Sarah Hunter’s music-filled documentary is a sharp and lively memento of the jazz-inflected Wellington reggae unit TrinityRoots, with fresh interviews and great footage of the band rehearsing, recording and performing.

Turtle: The Incredible Journey

Nick Stringer

The 25-year journey of the loggerhead turtle, one of the most fascinating and extraordinary migration stories in the animal kingdom, is captured in a stunning natural history film for all ages. Narrated by Miranda Richardson.

The Two Escobars

Michael Zimbalist, Jeff Zimbalist

Documenting the entwined lives of soccer hero Andrés Escobar and notorious drug baron Pablo Escobar (no relation), this film uncovers Colombian soccer’s Faustian pact with the drug trade.

Wah Do Dem

Sam Fleischner, Ben Chace

Indie rock hipster Sean Bones goes with the flow on the beaches and backroads of Jamaica in this smart and funny comedy about a skinny New York white boy trying to cut it in a Rastaman world.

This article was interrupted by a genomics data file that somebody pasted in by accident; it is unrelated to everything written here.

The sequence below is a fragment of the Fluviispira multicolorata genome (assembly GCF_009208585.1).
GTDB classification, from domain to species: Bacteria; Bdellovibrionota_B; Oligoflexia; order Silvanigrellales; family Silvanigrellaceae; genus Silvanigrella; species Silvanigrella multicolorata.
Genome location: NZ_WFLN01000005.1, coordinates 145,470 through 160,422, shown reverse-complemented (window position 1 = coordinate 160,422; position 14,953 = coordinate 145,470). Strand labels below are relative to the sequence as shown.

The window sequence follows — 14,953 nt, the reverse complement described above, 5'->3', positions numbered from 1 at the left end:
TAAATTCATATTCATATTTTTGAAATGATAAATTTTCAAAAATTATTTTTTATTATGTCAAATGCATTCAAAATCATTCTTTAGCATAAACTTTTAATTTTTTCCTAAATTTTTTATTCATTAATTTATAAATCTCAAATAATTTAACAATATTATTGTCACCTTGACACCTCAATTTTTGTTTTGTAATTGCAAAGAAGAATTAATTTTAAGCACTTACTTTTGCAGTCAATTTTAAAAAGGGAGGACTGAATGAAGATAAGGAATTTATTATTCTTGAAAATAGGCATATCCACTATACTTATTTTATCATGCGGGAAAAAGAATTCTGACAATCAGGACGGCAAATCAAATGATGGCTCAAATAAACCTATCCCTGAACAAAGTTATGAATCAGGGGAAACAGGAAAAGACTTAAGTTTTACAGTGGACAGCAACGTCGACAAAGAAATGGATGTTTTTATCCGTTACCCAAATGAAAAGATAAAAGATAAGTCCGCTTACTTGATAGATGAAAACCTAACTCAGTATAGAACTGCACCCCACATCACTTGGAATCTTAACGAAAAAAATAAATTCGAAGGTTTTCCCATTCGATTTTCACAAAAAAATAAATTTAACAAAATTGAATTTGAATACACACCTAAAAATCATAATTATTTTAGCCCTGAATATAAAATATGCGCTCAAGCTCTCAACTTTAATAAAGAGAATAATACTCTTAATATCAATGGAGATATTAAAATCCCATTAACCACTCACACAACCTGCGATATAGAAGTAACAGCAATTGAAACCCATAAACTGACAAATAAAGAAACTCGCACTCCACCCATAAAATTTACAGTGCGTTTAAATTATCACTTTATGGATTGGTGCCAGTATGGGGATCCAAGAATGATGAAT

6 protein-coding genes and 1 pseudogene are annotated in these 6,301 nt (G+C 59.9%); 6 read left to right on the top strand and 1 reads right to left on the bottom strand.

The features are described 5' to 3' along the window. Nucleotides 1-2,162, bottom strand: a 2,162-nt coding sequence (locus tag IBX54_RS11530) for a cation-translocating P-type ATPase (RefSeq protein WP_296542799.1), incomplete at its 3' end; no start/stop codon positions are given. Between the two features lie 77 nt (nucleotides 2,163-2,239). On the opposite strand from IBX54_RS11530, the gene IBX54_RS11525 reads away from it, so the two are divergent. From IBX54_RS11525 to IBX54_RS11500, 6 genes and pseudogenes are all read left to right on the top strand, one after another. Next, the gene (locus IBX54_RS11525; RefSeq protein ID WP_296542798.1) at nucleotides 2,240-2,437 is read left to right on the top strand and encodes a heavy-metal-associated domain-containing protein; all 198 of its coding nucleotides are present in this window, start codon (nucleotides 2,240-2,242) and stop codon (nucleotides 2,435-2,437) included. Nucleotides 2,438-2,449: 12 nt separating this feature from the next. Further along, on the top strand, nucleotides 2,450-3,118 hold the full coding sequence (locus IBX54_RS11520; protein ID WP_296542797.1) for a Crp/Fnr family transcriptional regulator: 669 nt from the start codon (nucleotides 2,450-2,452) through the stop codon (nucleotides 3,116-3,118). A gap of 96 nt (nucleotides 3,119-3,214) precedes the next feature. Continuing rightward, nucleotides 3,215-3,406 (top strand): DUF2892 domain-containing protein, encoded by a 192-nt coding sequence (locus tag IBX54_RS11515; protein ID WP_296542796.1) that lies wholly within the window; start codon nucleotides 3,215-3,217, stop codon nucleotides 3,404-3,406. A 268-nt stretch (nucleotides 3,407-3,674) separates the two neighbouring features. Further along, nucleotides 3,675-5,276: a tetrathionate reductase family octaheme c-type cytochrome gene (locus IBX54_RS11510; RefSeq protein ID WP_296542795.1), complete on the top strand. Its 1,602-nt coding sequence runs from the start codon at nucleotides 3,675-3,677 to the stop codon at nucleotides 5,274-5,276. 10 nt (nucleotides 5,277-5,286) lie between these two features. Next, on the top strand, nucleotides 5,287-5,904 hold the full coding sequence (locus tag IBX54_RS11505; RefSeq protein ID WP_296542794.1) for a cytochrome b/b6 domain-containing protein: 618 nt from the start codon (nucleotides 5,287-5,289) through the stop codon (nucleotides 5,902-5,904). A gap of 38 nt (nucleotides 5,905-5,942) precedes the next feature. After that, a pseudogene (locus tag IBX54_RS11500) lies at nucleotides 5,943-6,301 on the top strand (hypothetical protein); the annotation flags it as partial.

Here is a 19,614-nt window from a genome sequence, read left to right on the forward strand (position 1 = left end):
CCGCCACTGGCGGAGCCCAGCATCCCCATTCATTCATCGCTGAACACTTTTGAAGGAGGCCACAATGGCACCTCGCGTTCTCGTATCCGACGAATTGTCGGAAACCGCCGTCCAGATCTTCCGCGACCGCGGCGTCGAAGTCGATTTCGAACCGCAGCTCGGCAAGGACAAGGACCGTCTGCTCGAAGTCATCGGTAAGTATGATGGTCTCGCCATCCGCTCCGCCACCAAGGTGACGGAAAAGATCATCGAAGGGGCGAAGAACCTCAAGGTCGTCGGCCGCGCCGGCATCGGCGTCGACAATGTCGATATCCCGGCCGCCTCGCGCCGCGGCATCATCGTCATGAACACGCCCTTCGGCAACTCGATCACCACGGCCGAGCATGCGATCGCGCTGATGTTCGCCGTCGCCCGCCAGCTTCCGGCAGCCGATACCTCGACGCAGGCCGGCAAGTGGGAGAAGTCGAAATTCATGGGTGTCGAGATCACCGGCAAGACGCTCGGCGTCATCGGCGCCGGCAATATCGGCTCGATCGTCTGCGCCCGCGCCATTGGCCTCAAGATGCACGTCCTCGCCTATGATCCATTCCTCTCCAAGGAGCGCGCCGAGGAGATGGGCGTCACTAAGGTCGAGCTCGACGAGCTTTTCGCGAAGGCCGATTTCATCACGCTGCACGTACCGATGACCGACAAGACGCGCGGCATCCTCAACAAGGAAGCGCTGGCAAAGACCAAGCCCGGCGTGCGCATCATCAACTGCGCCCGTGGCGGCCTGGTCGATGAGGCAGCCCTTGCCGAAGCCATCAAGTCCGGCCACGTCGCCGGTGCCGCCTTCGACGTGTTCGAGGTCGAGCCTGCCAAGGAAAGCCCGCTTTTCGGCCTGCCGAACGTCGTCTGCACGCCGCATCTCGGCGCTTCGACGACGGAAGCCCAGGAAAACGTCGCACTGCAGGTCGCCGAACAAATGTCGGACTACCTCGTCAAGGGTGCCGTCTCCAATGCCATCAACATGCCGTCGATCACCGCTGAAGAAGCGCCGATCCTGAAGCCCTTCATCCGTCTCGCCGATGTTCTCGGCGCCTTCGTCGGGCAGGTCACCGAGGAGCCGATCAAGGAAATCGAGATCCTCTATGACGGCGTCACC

Waste Land

Lucy Walker

Brazilian art star Vik Muniz recycles garbage to make gigantic portraits of Rio’s amazingly upbeat garbage recyclers in this inspiring Sundance Audience Award-winning doco. Music by Moby. “A joy.” — Hollywood Reporter

When You’re Strange

Tom DiCillo

Performance-driven doco of inflammatory 60s art-rock group The Doors and blazing frontman Jim Morrison. Narrated by Johnny Depp. “Hallucinatory… genuinely cinematic, a visual journey.” — Screendaily

Winter’s Bone

Debra Granik

This bracing, backwoods drama of a young woman’s determination to deliver her young siblings from the bleak expectations of their kin was the big winner at Sundance this January. “Raw but utterly enveloping.” — Variety

Wound

David Blyth

Journey into the depraved mind of David Blyth, the bête noire of NZ cinema in a supernatural tale based on Greek mythology. Warning: contains extreme sadism and violence.